Porsche Points Finger at Paul Walker for Crash That Killed Him

Nearly two years to the day Fast and Furious star Paul Walker died in a car crash, his father has filed a wrongful death lawsuit against auto maker Porsche. It’s the second such lawsuit against the German car manufacturer. The first was filed by Walker’s teen daughter, Meadow. carreraporsche

The 40-year-old movie star was a front seat passenger in a rare 2005 Porsche Carrera GT, driven by professional racer friend Roger Rodas. The vehicle struck a lamppost and tree in suburban Los Angeles. The vehicle burst into flames shortly after impact, and Rodas and Walker, 40, were burned beyond recognition.

Although investigators with the county and state deduced that high speeds were likely the core cause of the crash, the lawsuit filed by Walker’s father asserts the vehicle lacked important safety features found not just on other high-end racing cars, but on the company’s basic models.

It was well-established even after the crash that this vehicle is different than most you will find on the road. For starters, it reaches a top speed of more than 208 mph. As the editor-in-chief at Car and Driver magazine once pointed out, the car was created specifically for racing, and it’s, “Not a car for novices.”

It is not an easy vehicle to drive, and there have been some who have commented this was by design. In fact, it is a key point of contention in pending litigation. Specifically, the vehicle is unusual because it lacks a feature known as electronic stability control. When it comes to mistakes, experts say, the vehicle is “unforgiving.” A vehicle that is equipped with electronic stability control can help correct slides or keep the driver from losing control. This vehicle changes directions very quickly and the throttle can allow for hyper-fast acceleration. Pro-racers describe the vehicle as “tricky.”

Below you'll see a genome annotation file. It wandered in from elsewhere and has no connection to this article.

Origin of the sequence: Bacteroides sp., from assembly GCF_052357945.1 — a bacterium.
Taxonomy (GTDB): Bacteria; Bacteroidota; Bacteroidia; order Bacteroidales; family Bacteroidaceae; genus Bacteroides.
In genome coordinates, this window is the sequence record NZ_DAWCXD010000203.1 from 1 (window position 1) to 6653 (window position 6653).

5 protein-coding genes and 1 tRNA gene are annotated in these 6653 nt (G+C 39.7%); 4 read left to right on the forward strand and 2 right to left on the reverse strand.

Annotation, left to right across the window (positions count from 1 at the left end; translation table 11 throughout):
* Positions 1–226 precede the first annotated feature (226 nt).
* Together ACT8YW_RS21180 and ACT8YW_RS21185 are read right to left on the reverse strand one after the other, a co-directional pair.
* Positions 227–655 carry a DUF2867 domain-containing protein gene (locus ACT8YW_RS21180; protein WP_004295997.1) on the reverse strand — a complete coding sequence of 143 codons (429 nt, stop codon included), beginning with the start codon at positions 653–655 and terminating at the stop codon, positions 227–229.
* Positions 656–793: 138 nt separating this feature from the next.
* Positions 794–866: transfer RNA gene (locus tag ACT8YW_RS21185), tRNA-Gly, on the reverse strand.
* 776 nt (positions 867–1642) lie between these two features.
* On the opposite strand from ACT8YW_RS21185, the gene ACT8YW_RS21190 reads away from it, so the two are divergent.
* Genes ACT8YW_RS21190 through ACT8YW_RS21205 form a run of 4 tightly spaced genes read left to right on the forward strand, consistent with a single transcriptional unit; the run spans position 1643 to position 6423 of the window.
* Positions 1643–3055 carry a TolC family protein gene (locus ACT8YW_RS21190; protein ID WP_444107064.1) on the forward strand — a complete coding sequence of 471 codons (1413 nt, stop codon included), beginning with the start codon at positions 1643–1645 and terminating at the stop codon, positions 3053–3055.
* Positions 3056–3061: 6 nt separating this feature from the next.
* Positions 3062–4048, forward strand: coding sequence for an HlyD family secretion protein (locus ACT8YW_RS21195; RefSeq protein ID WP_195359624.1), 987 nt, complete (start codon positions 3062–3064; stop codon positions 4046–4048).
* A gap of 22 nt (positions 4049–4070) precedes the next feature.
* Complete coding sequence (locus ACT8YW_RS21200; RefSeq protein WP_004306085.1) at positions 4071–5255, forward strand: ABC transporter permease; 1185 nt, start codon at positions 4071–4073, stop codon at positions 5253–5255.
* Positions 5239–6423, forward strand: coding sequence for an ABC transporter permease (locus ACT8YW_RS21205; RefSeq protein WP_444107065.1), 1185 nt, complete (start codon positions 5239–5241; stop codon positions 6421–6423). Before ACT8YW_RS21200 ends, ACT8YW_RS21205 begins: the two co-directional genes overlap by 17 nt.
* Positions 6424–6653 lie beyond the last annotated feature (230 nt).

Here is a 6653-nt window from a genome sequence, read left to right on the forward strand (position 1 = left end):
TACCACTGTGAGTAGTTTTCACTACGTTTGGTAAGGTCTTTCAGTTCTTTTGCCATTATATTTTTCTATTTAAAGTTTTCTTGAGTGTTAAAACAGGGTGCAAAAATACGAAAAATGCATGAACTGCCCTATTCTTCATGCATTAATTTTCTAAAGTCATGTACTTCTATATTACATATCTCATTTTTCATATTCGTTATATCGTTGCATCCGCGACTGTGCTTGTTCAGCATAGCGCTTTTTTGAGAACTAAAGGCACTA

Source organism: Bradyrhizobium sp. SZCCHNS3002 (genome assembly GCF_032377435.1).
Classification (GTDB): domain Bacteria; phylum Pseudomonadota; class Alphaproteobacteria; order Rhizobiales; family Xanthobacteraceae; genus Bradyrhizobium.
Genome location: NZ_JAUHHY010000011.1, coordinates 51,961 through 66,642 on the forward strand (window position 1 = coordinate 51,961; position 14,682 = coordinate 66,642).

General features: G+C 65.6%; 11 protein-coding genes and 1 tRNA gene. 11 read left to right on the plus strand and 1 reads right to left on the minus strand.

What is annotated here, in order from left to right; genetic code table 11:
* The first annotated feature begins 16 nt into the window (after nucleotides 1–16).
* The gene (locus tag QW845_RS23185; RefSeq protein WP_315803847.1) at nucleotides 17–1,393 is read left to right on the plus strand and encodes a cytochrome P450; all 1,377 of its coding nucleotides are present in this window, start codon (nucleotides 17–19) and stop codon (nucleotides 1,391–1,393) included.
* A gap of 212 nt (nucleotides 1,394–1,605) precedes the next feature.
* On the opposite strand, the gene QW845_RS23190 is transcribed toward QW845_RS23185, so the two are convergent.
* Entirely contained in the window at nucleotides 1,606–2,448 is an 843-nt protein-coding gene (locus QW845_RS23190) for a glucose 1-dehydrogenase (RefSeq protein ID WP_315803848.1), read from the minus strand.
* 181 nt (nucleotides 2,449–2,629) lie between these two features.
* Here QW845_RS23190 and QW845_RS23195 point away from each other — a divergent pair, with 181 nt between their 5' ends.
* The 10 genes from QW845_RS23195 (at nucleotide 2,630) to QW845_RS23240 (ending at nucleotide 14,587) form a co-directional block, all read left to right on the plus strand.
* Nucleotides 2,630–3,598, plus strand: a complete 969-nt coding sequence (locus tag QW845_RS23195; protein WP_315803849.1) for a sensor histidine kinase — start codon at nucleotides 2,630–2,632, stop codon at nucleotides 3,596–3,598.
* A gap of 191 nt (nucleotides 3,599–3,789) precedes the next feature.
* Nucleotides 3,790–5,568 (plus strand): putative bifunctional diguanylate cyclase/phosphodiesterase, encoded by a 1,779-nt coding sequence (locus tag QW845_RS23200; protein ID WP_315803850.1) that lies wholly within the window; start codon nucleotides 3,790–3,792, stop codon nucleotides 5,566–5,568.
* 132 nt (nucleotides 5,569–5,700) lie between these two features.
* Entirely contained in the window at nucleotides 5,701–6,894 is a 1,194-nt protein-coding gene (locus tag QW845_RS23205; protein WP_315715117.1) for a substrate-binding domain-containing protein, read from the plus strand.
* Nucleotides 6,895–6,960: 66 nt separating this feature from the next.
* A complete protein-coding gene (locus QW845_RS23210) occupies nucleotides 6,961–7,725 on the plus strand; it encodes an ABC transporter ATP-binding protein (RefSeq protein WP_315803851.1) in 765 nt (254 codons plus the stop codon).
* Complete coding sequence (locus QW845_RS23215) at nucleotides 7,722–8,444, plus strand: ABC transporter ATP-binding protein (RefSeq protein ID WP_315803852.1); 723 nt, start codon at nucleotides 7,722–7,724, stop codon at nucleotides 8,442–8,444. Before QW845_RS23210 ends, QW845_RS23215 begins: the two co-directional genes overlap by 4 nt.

The National Highway Traffic Safety Administration (NHTSA) passed a measure that requires electronic stability control to be phased into standard equipment on all passenger vehicles under 10,000 pounds by no later than 2012 models. The car Walker was in was a 2005 model.

Walker’s father asserts the company’s failure to install this system meant that drivers and passengers were vulnerable to swerving actions in vehicles that were already hypersensitive. Further, plaintiff alleges the side-door reinforcements were weak, and the design of the seat belt was defective. Plaintiff asserts that the collective effect of these designs was that when the vehicle made impact, Walker’s torso was snapped backward with thousands of pounds of force. His pelvis and ribs were broken. He was trapped in a horizontal position, alive, until the vehicle caught fire about 90 seconds later.

The lawsuit also asserts the fire was preventable had the car manufacturer installed a breakaway fuel line that would have shut down the flow of fuel automatically.

Porsche, however, has countered that Walker’s death was caused by his own comparative fault. The celebrity was a knowledgeable passenger, well aware of the risks associated with driving this particular vehicle. Walker, who owned the car, altered it significantly, according to the manufacturer. The $450,000 vehicle was allegedly running with 9-year-old tires, Porsch alleges. This improper maintenance and reckless operation of the vehicle, the company opines, was the cause of the two deaths.

Both California, where this case was filed, and Florida, adhere to a pure comparative fault model, which allows plaintiff’s share of fault to reduce or offset defendant’s liability. However, a plaintiff’s own negligence will not bar the claim entirely. In fact, plaintiff who is majority at fault in a pure comparative fault model system can still collect damages from a defendant who shares at least some of the blame.

Although there aren’t likely to be many lawsuits involving this particular model – there are only 1,300 of them in existence – there are many vehicles that are not properly designed, and this can play a critical role in crash causation or failure to mitigate injuries. If you are injured in a serious traffic accident in Fort Lauderdale, call our attorneys to learn more about how we can help. This particular type of action, against the manufacturer of a product, is known as product liability, and it’s an aspect of any crash case that should be explored.

Call Fort Lauderdale Injury Attorney Richard Ansara at (954) 761-4011. Serving Broward, Miami-Dade and Palm Beach counties.

Additional Resources:

Porsche is Blaming Paul Walker for His Fatal Car Accident, Nov. 17, 2015, By Megan Friedman, Esquire.com

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Joerg v. State Farm – Florida Supreme Court Rules on Collateral Source Benefit Evidence, Dec. 2, 2015, Fort Lauderdale Car Accident Lawyer Blog